Many basic mental health issues like anxiety and depression can be traced directly to poverty, and to a sense of being on uncertain ground financially and existentially. Many people feel as if they are days away from homelessness and that the available services have rather large cracks through which they are likely to slip. If there is a guaranteed level of security for these individuals, the threat of extreme poverty, starvation and homelessness is no longer a reality, providing a situation in which these people can feel truly comfortable. Without that sense of security and comfort, it is far less likely that the individual will be deemed suitable for employment.

The removal of the moral stigma of unemployment and the tests one is subjected to under the current system will also contribute to lessening psychological distress and feelings of misanthropy and alienation from the government, leading to a more cohesive and tight knit community. There is also evidence that poverty itself reduces cognitive capacity, again making it less likely that a given individual will be capable of finding and maintaining employment.

Basic health standards may improve under basic income as well. In the Basic Income trial in Dauphin, Manitoba, an 8.5 percent reduction in hospitalisation was found to be a direct result of the minimum income. This was attributed to the reduction in workplace injuries and family violence resulting from the rise in incomes.

The cost of ordinary welfare systems fluctuate over time due to economic factors, creating a situation of instability whereby government may feel pressured to cut funding to welfare programs under tough financial situations. The current Australian government under Tony Abbott’s leadership has done exactly this, effectively reallocating the funds from welfare services to defines under spurious notion of protecting the security of the nation. Under a Basic Income type system, the income is paid to all adults regardless of whether they hold a position within the labour system, thus to a large degree negating the impact of economic trends on the welfare system itself.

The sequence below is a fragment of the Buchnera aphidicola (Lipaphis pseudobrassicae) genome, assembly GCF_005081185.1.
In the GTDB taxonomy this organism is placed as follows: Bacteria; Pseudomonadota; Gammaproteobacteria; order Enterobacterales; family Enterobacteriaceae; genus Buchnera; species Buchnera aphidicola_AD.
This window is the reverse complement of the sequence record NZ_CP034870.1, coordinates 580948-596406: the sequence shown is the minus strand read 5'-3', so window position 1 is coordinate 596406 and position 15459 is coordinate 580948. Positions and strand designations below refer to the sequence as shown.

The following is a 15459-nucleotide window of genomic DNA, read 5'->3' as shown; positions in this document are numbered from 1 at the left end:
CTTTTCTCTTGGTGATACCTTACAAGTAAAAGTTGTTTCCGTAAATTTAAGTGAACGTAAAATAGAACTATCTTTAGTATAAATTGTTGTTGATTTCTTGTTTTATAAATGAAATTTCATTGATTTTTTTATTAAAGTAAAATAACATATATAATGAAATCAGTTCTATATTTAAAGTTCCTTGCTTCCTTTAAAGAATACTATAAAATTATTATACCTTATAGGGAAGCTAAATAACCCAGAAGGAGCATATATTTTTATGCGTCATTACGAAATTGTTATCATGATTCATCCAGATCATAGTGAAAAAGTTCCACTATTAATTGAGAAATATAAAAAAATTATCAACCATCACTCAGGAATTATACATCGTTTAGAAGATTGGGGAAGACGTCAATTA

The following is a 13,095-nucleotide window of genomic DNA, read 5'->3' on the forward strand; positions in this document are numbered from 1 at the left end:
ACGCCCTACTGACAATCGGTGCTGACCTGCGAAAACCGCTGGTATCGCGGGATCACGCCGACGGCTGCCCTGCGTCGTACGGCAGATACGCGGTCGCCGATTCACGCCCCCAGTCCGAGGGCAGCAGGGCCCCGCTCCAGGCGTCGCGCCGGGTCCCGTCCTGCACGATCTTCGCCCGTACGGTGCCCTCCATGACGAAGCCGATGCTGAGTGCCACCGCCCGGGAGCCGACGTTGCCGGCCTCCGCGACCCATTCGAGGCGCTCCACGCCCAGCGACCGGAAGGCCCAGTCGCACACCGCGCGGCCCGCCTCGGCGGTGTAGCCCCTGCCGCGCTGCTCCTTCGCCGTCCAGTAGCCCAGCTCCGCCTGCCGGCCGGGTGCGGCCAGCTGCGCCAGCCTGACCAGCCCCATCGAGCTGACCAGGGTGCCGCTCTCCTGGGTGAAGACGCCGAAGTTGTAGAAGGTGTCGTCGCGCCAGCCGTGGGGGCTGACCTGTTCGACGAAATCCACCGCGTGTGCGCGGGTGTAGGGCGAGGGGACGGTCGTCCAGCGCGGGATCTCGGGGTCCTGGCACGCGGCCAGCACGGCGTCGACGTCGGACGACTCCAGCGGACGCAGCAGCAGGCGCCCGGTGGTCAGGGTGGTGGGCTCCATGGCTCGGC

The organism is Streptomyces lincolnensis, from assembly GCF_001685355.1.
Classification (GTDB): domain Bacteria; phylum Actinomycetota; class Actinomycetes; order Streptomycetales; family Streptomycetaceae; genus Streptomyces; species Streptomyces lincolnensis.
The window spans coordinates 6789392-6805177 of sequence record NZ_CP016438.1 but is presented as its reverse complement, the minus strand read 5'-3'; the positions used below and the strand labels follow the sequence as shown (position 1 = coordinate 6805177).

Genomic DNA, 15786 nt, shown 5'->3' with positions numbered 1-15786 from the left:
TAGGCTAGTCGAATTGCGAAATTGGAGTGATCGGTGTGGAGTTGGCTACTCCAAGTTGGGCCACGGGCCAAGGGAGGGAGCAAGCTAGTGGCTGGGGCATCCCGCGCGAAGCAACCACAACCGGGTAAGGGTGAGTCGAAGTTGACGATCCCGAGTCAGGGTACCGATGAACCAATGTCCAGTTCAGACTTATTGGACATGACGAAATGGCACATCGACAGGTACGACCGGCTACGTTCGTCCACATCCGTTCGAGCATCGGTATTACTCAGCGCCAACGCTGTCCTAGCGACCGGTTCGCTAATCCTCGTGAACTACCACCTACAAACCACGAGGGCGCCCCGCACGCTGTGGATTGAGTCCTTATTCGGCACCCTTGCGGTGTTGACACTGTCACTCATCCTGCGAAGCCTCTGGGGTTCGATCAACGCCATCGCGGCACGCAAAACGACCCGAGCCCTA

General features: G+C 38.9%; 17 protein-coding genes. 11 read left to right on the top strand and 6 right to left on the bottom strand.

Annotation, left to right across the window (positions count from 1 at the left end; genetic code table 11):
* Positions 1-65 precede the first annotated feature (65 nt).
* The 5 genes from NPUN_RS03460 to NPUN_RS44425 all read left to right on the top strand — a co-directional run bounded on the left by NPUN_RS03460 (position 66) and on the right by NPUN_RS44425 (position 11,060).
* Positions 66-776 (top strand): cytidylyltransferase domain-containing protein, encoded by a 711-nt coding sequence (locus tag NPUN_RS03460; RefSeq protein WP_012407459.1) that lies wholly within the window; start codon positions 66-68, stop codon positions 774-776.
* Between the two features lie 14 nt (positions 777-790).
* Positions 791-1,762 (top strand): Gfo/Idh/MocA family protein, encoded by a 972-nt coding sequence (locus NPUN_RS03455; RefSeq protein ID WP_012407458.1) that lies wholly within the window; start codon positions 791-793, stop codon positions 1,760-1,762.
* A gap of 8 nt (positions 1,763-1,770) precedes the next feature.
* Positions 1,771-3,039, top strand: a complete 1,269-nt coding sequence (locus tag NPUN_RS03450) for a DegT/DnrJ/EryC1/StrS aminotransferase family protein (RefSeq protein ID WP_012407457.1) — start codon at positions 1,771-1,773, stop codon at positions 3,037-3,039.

With the rise in the automation of currently human-run services, the unemployment rate is likely to rise steadily into the future. This would impose a significant strain on current systems of welfare due to the high intake of recipients and the need for expansions to the system of bureaucracy to cope with the demand. Under Basic Income, the rate of spending is constant and thus is unlikely to be swamped under the inevitable wave of jobless adults the sophistication of our technological life will bring.

The extra wealth available to persons under Basic Income type systems also encourages the development of small businesses. The usual fly-or-die situation of business startups is negated, as the entrepreneur has a financial safety net to catch them should their business fail. More people would feel comfortable starting their own business under this model, which is likely to increase innovation and competition in the economy. Evidence of this in action can be found in the Namibia study, where those receiving basic income were shown to be more enthusiastic in setting up small businesses and on average increase their earned income by 29%.

Much work in the areas of charity, academia, arts, music and community outreach type programs is socially beneficial but not profitable for those performing the tasks involved. Many people relegate these aspects of their life to weekends or days off, and even more simply cannot find the time to perform an action that is unprofitable to them or their families. A basic income would allow these individuals to spend more time on work of this sort without losing potential sources of income or marginalising existing sources.

As people have the money they need to fulfil their fundamental human needs under basic income, they are more likely to spend time reflecting on what it is exactly they’d like to do with their life here on earth. It is more likely that under this system, individuals will find the time to study their chosen profession, move to jobs they enjoy and thus are more likely to excel at, and generally reflect more on the nature of existence and the relationship of self to other. This is likely to decrease social unrest and antipathy, and increase the cultural and technological output of the populace.